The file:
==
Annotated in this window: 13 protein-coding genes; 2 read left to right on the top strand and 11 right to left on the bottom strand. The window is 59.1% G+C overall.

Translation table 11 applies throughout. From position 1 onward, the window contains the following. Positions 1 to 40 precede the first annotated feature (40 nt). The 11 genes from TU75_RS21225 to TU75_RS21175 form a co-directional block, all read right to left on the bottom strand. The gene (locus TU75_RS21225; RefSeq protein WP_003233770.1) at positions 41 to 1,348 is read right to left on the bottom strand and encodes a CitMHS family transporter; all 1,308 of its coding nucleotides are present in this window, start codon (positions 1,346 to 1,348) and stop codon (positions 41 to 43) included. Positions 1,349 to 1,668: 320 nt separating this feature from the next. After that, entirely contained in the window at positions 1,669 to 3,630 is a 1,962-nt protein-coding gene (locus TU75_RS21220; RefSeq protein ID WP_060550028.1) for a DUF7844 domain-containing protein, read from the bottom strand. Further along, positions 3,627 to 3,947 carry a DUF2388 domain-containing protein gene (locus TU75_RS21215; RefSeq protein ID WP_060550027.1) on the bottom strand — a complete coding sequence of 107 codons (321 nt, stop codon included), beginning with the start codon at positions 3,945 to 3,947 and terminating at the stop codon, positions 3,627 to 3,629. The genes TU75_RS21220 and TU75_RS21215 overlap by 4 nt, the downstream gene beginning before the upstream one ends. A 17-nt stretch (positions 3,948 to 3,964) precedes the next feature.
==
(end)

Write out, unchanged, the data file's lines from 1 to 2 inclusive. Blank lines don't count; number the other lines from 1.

Annotated in this window: 13 protein-coding genes; 2 read left to right on the top strand and 11 right to left on the bottom strand. The window is 59.1% G+C overall.

Translation table 11 applies throughout. From position 1 onward, the window contains the following. Positions 1 to 40 precede the first annotated feature (40 nt). The 11 genes from TU75_RS21225 to TU75_RS21175 form a co-directional block, all read right to left on the bottom strand. The gene (locus TU75_RS21225; RefSeq protein WP_003233770.1) at positions 41 to 1,348 is read right to left on the bottom strand and encodes a CitMHS family transporter; all 1,308 of its coding nucleotides are present in this window, start codon (positions 1,346 to 1,348) and stop codon (positions 41 to 43) included. Positions 1,349 to 1,668: 320 nt separating this feature from the next. After that, entirely contained in the window at positions 1,669 to 3,630 is a 1,962-nt protein-coding gene (locus TU75_RS21220; RefSeq protein ID WP_060550028.1) for a DUF7844 domain-containing protein, read from the bottom strand. Further along, positions 3,627 to 3,947 carry a DUF2388 domain-containing protein gene (locus TU75_RS21215; RefSeq protein ID WP_060550027.1) on the bottom strand — a complete coding sequence of 107 codons (321 nt, stop codon included), beginning with the start codon at positions 3,945 to 3,947 and terminating at the stop codon, positions 3,627 to 3,629. The genes TU75_RS21220 and TU75_RS21215 overlap by 4 nt, the downstream gene beginning before the upstream one ends. A 17-nt stretch (positions 3,948 to 3,964) precedes the next feature.